We have had a theme here at the blog: Innovation does not happen by accident, it requires challenges. If the external environment does not generate the challenges on its own, R&D managers have to create those challenges. Here is some more evidence to support the thesis. Last year, China clamped down on the export of rare earths metals crucial for modern electronics and motors.
The industry has responded with innovation! The first is a rare earth-free motor from Continental Corporation that provides better efficiency than rare earth magnets without the rare earths!
As for the drive unit, Continental has opted for an externally – excited synchronous motor. Compared with a permanent magnet electric motor, this technology offers an better overall level of efficiency across the whole of an electric vehicle’s operating range, and also enhances the safety of the electric drive system. In addition, no expensive rare earth metals are needed for magnets.”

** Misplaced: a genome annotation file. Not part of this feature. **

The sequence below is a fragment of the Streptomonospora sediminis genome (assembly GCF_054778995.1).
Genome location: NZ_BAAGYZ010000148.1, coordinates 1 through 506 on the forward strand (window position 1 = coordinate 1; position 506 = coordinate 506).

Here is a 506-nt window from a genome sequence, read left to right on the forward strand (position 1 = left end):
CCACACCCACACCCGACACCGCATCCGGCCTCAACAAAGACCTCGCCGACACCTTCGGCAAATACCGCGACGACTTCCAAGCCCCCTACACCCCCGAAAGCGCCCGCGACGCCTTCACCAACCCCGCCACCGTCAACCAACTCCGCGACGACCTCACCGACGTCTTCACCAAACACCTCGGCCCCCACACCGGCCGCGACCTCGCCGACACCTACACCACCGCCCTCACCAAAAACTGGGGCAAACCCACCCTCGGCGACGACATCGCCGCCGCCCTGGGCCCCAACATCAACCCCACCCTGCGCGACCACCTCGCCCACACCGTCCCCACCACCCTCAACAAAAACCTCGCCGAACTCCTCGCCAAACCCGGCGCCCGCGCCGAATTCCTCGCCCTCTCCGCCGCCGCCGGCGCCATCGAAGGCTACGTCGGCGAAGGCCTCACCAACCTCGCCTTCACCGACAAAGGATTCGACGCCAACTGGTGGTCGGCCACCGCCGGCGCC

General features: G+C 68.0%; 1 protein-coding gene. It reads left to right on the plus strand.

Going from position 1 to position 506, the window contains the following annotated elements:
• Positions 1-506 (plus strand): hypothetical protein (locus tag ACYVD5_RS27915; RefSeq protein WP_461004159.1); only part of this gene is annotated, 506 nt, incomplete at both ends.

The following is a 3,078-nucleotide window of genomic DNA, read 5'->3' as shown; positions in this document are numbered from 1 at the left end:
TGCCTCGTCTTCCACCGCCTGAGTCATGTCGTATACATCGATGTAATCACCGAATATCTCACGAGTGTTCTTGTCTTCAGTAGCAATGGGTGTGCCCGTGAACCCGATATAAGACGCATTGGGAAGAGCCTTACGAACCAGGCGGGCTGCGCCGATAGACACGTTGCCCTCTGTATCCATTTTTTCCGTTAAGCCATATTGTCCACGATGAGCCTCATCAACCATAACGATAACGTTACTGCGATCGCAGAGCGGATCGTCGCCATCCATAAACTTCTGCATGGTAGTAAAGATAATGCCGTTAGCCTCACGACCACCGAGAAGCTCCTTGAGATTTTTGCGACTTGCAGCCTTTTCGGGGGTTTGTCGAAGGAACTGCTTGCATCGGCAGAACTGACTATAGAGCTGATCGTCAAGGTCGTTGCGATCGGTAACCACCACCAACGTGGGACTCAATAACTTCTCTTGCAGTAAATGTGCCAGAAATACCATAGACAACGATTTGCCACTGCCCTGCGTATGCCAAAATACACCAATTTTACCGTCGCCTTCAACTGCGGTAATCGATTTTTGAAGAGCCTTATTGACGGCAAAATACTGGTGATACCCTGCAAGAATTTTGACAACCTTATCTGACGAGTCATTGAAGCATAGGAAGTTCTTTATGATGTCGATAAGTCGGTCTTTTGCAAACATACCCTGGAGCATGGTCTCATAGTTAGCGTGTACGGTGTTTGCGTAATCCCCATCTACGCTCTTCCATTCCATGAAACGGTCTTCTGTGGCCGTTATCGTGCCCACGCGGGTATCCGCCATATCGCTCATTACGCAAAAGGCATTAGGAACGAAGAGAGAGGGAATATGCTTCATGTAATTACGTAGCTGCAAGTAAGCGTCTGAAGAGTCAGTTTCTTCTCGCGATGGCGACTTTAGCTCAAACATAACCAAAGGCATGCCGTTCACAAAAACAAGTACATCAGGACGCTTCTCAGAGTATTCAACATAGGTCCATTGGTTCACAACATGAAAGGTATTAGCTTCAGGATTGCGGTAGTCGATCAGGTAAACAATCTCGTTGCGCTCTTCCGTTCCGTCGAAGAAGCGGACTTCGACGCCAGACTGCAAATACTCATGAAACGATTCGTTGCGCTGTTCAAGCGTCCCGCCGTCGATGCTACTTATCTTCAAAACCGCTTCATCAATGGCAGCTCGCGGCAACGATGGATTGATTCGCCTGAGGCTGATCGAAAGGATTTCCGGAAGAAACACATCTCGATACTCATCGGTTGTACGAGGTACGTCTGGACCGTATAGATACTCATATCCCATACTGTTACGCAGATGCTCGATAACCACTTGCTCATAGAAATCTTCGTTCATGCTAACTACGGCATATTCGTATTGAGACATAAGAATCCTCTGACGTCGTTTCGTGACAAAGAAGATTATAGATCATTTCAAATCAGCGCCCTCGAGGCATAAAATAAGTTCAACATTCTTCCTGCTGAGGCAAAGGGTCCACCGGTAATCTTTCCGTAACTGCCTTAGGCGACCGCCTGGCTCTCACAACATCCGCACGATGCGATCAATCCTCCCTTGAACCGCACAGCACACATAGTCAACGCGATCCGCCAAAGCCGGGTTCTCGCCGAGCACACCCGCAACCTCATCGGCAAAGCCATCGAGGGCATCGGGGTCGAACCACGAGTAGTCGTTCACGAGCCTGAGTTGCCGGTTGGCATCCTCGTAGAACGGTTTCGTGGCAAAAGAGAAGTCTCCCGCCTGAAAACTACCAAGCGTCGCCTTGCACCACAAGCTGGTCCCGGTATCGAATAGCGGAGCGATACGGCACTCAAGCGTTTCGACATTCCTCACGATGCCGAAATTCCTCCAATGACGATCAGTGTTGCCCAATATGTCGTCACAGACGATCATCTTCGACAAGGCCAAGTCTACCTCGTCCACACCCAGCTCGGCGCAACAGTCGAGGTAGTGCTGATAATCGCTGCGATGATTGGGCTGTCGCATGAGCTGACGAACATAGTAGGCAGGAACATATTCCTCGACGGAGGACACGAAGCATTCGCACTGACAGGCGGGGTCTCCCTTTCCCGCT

The new motor would have been developed regardless of the shortage of rare earths. However, the shortage is definitely driving innovation elsewhere. A Japanese group is focusing on developing novel materials that provide rare earth performance:
A Japanese research group succeeded in producing powder of iron nitride (Fe16N2) by the gram. The group, which consists of Migaku Takahashi and Tomoyuki Ogawa, professor and associate professor, respectively, at a graduate school of Tohoku University, and researchers at Toda Kogyo Corp, succeeded in generating Fe16N2 powder with a purity of 91% and a reproducibility for the first time in the world.
This technology will have repercussions beyond replacement of rare earths. Another technology being pursued is recycling of rare earths from old components:
Hitachi Ltd developed a technology to recover rare earth materials such as neodymium (Nd) and dysprosium (Dy) from rare-earth magnets used in the motors of hard disk drives (HDDs), the compressors of air conditioners and so forth.
The company developed equipment that separates rare-earth magnets from used products and succeeded in recovering rare earth materials from the magnets by using a new method.
In summary, three new (and hopefully innovative) approaches to address a challenge posted by lack of availability. May be we need to pose more challenges….